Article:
Medicine News

Depression Treatment Could Reduce Heart Disease Risk

Antidepressant Heart Health

Treating depression with antidepressants for patients suffering from moderate to severe depression seems to lower rates of death, coronary artery disease and stroke, according to doctors at Salt Lake City’s Intermountain Medical Center Heart Institute.

The study’s preliminary findings are scheduled to be presented at the annual American College of Cardiology conference this month.

There are several forms of depressive disorders which include major depression, persistent depressive disorder, psychotic depression, postpartum depression, bipolar disorder, and season affective disorder (SAD).

Depression is most likely caused by a combination of genetic, biological, psychological, and environmental factors according to the National Institute of Mental Health.

Out of a total of more than 26,000 patients, 20 percent had moderate or severe depression while the remainder did not exhibit depression after answering a 9-question depression screening, or they only had mild depression. The analysis of those suffering from moderate to severe depression who were taking antidepressants resulted in findings indicating a connection between antidepressants used to treat depression and a lower risk for heart disease.

The reduced cardiovascular risk was not seen in patients with little or no depression.

Dr. Heidi May, a public scientist and the study’s lead author, was quoted by Medical News Today as having said that the “study demonstrates the importance of evaluating patients for depression, not only in terms of improving their mood, but reducing their risk for heart disease.”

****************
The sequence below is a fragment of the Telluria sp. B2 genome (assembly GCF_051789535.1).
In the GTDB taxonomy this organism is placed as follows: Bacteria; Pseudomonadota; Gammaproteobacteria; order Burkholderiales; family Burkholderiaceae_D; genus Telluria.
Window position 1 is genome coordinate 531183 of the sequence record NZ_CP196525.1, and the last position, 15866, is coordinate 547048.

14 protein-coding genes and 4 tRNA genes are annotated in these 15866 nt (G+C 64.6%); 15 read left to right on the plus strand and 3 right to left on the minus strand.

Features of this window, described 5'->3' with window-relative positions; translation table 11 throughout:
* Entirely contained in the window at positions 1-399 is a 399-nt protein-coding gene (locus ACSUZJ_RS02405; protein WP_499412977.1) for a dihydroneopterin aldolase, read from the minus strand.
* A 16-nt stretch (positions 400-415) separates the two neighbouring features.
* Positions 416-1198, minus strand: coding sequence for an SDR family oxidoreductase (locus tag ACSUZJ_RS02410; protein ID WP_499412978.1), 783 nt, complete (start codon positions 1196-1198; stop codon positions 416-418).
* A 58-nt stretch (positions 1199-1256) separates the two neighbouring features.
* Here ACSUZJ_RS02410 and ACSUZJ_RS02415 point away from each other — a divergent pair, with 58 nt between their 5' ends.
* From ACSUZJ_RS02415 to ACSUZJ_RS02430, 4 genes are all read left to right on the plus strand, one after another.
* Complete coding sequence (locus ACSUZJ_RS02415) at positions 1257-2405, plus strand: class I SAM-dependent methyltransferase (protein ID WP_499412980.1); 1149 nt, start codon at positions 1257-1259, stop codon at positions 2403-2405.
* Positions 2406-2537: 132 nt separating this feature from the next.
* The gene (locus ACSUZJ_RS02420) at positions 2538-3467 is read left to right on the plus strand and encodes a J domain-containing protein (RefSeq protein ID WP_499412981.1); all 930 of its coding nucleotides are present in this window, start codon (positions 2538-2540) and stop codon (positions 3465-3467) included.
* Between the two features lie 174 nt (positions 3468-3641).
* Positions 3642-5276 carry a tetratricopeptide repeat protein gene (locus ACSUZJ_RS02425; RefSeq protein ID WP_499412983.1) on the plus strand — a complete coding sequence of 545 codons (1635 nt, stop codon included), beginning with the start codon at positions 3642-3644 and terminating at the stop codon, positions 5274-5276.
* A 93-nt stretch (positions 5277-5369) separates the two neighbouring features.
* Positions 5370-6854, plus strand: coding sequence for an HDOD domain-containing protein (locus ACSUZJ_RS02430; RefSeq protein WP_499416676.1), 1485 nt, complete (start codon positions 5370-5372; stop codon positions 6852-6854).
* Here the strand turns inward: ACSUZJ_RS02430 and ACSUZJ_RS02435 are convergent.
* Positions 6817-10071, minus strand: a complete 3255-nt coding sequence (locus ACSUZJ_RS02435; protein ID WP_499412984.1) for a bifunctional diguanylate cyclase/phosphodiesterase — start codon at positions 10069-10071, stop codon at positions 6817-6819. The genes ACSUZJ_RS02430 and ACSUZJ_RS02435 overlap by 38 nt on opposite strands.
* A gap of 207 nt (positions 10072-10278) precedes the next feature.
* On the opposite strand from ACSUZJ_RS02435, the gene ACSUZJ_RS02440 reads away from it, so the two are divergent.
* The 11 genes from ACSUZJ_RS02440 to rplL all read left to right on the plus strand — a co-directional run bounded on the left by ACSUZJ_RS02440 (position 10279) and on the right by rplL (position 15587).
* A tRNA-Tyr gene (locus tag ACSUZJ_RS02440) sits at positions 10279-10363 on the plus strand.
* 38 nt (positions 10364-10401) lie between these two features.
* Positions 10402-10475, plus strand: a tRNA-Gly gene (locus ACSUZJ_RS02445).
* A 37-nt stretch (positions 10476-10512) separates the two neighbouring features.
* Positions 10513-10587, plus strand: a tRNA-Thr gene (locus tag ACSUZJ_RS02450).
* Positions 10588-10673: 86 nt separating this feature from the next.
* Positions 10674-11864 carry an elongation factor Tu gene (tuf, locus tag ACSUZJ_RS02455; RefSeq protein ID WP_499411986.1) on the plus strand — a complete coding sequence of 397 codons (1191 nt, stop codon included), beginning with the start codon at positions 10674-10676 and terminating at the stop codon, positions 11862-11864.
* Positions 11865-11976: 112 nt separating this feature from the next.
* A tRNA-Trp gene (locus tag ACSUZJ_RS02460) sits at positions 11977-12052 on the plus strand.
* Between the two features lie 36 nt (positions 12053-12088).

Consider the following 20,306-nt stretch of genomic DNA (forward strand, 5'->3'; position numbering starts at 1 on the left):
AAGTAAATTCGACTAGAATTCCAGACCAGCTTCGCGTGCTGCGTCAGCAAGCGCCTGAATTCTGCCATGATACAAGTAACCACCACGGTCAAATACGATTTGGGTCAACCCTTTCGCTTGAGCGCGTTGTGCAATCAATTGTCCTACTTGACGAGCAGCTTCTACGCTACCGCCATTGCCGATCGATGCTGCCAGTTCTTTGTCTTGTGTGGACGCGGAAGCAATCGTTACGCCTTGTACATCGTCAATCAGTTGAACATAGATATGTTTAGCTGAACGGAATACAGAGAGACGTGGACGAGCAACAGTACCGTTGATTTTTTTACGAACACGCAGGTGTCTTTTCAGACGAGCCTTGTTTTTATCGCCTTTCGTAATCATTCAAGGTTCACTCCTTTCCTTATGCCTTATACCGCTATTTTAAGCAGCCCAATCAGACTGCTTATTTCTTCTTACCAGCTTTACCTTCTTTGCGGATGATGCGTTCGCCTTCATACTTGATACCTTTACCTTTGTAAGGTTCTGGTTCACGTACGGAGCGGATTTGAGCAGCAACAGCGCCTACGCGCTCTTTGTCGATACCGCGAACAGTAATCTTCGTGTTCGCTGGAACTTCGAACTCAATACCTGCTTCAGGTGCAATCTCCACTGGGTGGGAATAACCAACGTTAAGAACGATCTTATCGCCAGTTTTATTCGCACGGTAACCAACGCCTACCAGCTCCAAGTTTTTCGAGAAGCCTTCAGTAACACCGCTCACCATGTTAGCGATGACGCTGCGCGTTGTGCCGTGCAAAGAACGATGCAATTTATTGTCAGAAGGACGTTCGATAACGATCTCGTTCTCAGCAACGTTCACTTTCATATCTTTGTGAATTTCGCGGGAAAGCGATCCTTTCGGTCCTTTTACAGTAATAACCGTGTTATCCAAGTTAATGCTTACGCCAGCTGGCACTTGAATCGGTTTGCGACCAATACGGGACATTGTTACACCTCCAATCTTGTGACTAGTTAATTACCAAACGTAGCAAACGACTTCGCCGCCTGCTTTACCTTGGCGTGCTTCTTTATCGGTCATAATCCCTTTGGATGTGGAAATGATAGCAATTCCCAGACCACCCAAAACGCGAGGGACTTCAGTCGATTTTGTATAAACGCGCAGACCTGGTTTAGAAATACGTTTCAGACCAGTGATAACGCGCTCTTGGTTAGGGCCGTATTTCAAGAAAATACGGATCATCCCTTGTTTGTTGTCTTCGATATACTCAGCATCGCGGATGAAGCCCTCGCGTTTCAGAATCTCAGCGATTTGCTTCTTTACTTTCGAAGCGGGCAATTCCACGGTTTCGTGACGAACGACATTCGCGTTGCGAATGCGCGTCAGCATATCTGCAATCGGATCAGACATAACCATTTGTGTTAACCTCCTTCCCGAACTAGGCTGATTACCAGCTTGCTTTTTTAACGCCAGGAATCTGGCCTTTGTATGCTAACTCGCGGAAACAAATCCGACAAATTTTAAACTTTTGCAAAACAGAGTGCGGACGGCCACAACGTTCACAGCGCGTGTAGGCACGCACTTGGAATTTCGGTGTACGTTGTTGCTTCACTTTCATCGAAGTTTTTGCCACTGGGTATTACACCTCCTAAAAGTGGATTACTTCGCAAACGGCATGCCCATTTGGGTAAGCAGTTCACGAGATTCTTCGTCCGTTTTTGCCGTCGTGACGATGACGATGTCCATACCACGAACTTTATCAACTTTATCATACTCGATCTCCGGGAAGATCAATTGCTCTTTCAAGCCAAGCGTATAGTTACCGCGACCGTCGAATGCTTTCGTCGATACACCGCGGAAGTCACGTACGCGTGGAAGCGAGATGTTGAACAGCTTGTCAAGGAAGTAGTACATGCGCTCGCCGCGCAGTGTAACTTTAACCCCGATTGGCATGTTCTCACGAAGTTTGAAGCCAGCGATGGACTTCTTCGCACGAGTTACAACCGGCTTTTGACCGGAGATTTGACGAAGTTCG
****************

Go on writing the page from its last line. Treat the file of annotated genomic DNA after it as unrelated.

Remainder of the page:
This study demonstrates the importance of evaluating patients for depression, not only in terms of improving their mood, but reducing their risk for heart disease. […] Antidepressants were not associated with a reduced cardiovascular risk in people with little or no depression, but in moderately to severely depressed people, antidepressants were shown to significantly improve cardiovascular outcomes

May went on to say “that in the more depressed people, the antidepressant really was what made the big difference.”

Researchers behind the study believe that the findings suggest that antidepressants could be more effective than cholesterol-lowering drugs when it comes to tackling cardiovascular risk.

In other health coverage here on Immortal News, as little as 30-minutes of lost sleep has been linked to weight gain and the love hormone oxytocin has been linked to weight loss.

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